Location:

         Use to limit results to print or electronic items owned by Milne Library, among other types of sources. Click on desired format(s). Update results. 

         Date:

         Use to limit results to particular dates.

Finding Copies of Periodical Articles

Locating the full text of the article in electronic form:

If there is no full text with the citation for an article in a database, click on or Find It! If a full text of the article is available in another database, there will be a link that connects to that database, where the article can be found.  If the article is not readily available, enter the article title in the search box.

 

Locating the article in print or microfilm, if not available in electronic form:

Link to Milne Library Print or Microfilm Copy, and then click on Is it here? Note available issues and location. Print periodicals are located on compact shelving, and microfilm is available in metal cabinets in the Microfilm Room, both of which are in the Periodicals Room.

 

Requesting an article on Interlibrary Loan

If you find an article from a periodical that is not available at Milne Library in any form, you can request the article through the link Request through Interlibrary Loan. You need to be registered to submit requests. You can also request articles through the Interlibrary Loan link on the library web site under the Student/Faculty Services tab.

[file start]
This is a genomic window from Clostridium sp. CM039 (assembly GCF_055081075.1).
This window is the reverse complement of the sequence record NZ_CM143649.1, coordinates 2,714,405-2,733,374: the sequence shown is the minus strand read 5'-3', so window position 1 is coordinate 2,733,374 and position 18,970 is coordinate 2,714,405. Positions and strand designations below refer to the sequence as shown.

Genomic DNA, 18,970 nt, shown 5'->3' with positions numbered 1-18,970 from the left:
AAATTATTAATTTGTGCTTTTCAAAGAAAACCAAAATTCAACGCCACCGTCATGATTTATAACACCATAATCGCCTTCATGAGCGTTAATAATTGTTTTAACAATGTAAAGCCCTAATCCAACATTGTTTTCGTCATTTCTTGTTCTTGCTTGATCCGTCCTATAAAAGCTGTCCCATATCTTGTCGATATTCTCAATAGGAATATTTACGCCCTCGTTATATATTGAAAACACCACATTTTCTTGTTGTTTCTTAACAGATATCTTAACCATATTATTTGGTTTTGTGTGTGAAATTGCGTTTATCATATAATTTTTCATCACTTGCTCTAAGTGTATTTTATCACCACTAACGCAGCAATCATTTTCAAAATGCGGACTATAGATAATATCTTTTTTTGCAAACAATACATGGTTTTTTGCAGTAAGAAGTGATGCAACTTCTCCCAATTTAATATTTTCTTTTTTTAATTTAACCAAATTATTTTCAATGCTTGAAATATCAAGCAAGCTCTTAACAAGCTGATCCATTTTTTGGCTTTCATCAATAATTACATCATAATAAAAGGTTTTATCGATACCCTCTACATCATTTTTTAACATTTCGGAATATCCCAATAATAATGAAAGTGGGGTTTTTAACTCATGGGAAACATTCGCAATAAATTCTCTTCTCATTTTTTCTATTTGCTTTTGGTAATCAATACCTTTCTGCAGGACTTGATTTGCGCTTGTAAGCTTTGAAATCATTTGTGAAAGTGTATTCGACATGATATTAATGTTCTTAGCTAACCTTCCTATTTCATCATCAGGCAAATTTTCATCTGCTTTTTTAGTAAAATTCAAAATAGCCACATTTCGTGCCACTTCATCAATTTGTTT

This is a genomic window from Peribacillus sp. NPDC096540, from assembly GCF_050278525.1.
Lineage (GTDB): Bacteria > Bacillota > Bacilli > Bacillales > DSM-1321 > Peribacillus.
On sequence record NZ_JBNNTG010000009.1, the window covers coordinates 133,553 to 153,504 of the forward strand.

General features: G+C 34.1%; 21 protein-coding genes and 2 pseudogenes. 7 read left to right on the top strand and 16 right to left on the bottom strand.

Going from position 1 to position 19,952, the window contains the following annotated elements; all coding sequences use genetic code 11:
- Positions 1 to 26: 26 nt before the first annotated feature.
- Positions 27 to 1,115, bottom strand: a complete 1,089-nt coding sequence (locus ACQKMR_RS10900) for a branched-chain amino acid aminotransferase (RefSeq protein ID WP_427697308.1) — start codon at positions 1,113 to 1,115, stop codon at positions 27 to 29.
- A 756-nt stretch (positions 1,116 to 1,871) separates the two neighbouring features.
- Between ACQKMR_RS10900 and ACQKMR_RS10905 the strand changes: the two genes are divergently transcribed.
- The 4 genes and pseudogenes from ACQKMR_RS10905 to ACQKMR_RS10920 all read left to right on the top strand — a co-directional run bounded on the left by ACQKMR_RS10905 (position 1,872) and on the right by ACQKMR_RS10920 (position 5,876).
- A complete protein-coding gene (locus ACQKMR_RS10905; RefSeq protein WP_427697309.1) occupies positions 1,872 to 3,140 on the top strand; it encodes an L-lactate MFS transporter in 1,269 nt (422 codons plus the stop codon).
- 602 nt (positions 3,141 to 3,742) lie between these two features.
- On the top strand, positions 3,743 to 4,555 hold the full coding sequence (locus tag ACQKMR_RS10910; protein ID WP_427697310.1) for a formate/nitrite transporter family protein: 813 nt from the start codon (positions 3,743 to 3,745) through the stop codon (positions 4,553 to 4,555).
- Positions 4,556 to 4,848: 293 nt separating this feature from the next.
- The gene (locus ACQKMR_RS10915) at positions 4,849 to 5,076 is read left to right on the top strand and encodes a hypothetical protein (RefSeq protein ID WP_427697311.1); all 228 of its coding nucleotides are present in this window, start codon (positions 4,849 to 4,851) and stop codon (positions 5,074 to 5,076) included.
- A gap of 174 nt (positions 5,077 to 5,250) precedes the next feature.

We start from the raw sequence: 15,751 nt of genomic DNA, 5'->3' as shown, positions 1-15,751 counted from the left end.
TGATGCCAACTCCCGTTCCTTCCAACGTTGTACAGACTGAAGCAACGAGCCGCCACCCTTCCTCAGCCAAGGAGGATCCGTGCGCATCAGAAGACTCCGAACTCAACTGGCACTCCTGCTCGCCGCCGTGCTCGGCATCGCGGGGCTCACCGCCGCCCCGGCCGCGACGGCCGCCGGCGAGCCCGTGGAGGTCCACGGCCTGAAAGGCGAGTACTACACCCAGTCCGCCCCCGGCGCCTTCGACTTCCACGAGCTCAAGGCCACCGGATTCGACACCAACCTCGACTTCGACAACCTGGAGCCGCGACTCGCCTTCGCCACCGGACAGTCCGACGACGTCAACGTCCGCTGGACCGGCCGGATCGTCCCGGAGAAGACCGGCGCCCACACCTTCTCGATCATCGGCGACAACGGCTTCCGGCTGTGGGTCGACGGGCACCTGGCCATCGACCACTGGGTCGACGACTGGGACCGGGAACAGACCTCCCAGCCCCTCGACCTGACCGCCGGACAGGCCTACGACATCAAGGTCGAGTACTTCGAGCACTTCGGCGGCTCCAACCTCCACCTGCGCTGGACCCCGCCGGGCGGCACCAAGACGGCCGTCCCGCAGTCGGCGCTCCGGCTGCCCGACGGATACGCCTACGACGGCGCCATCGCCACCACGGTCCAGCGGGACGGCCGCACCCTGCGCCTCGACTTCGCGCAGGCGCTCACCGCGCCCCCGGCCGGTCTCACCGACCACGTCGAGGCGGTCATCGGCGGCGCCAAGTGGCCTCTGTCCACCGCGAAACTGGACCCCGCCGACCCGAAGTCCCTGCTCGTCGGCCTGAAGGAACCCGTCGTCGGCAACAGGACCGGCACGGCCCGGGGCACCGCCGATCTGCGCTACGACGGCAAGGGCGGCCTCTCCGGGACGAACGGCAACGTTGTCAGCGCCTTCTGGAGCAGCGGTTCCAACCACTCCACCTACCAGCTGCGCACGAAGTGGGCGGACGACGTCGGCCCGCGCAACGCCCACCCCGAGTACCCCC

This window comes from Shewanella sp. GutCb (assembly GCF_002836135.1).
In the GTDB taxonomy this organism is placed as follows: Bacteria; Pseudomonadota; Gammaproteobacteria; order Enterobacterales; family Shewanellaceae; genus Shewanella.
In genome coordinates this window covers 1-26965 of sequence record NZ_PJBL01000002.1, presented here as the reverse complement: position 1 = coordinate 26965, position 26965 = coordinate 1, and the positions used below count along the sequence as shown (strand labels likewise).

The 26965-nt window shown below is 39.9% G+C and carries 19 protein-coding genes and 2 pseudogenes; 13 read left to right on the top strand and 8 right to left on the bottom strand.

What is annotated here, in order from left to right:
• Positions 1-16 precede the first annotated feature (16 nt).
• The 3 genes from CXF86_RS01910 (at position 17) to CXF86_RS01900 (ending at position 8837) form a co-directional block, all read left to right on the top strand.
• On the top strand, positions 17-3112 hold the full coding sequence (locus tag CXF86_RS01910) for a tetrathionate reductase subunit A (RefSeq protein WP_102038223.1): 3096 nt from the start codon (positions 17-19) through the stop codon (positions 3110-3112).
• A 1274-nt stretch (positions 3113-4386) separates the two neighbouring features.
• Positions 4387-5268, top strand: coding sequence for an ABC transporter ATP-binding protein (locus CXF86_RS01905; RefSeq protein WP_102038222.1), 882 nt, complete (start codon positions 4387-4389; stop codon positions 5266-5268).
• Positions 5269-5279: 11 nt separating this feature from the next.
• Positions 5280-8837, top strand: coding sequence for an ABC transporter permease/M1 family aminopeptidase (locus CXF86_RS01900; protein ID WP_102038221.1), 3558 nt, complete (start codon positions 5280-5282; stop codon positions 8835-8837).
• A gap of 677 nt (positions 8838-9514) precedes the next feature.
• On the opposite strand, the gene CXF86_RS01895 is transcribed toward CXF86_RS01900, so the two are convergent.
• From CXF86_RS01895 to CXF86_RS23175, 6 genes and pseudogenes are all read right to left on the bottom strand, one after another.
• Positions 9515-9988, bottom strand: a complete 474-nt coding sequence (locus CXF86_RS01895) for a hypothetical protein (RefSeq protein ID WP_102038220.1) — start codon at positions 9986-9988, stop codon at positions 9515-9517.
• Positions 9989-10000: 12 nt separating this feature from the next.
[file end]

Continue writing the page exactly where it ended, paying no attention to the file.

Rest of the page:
Finding an Article in a Particular Journal

Use the Journals tab on the top of the library home page.

·         Enter the title of the journal or magazine, for example, Journal of Organizational Culture, Communications and Conflict, in the search box and click on Exact Match.

·         Look for the journal title in the results list and follow the link to the database(s) listed.

·         Link to the correct issue of the periodical OR enter the title of the article in the search box.

·         If an electronic text is available, click on the link provided.  If the library subscribes to the periodical in print or microform, click on the specific library holdings and locate the title in the library. 


October 20, 2014